14th March 2016
Helping pupils to access information on the full range of options – an analysis of the DfE’s report, ‘Careers Guidance and Inspiration on Schools, March 2015’
The government’s most recent major report on Careers Guidance, ‘Careers Guidance and Inspiration in Schools, March 2015’, sets out that every school should provide “high quality” and “independent” careers guidance on students’ full range of options, so that pupils can make informed decisions about their futures. This is aimed at pupils in years 8 to 13 with the belief that it will inspire and motivate students to achieve their potential.
A key question here is… how can schools help pupils to access information on a full range of options? No one could argue that this is not a worthy aim, but with limited resources, how can schools achieve it?
The report states that from as early as Year 8, pupils should have access to and knowledge of “options offered by local university technical colleges and studio schools; opportunities for 14-year-old enrolment at local colleges”. But with schools under increasing financial pressure and funding being linked to admissions, schools find themselves in a catch 22 situation that has led some to push pupils towards their own courses, rather than allowing them to explore other options elsewhere. Students are thus set on a path that is not necessarily the best fit for them.
The report explicitly states that Senior Leadership Teams who have previously refused to allow local colleges and UTCs to visit their school should now actively encourage this to happen, along with opening their doors to local employers and apprenticeship providers. It is thought that this process will allow those pupils who do not thrive within the school environment to be inspired into pursuing training or education outside of this arena.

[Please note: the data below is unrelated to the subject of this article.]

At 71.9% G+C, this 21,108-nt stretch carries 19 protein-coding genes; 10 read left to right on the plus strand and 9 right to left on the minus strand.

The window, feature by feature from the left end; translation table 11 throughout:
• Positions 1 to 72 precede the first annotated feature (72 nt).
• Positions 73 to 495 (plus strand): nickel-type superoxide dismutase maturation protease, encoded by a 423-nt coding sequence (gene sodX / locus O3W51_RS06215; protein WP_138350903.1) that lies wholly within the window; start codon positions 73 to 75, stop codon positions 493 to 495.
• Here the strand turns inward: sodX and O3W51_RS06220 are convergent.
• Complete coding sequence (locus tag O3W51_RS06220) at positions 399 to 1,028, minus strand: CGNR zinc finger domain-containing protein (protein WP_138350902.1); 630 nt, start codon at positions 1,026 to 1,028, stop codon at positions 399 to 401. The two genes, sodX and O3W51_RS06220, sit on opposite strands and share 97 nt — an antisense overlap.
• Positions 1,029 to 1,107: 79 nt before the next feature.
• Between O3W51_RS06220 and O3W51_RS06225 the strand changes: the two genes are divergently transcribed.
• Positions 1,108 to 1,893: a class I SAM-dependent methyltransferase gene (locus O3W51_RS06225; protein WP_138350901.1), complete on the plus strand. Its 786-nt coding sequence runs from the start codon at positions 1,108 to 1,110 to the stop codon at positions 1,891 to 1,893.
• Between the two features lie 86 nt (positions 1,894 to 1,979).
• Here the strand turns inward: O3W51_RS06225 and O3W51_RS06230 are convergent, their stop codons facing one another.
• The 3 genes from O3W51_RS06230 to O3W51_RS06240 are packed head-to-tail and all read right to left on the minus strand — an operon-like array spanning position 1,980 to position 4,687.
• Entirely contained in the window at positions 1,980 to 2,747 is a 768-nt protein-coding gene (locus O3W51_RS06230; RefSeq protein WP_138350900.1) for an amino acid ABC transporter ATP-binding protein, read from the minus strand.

The government also advises that schools should encourage students to use online portals, like Unifrog, to provide pupils with information on their full range of opportunities. Pupils should use these portals as part of their careers advice and guidance provision. Good quality portals should allow students to access information on every post 16 and post 18 opportunity available to them across the UK. They should be easy to navigate and allow the pupil to make sound choices about their next destination.
We are due an update on this report from the Government at any time soon (the last guidance was a year ago, and it is normally updated annually), although there have been whisperings that the upcoming EU Referendum has meant that nothing new will be released until after June 23rd. Of course nothing is official yet, but our sources tell us that that the new guidance will lean heavily on the Gatsby Benchmarks – no bad thing, as schools could do with some practical advice, rather than being told to do more with less!
By Dawn Lloyd Williams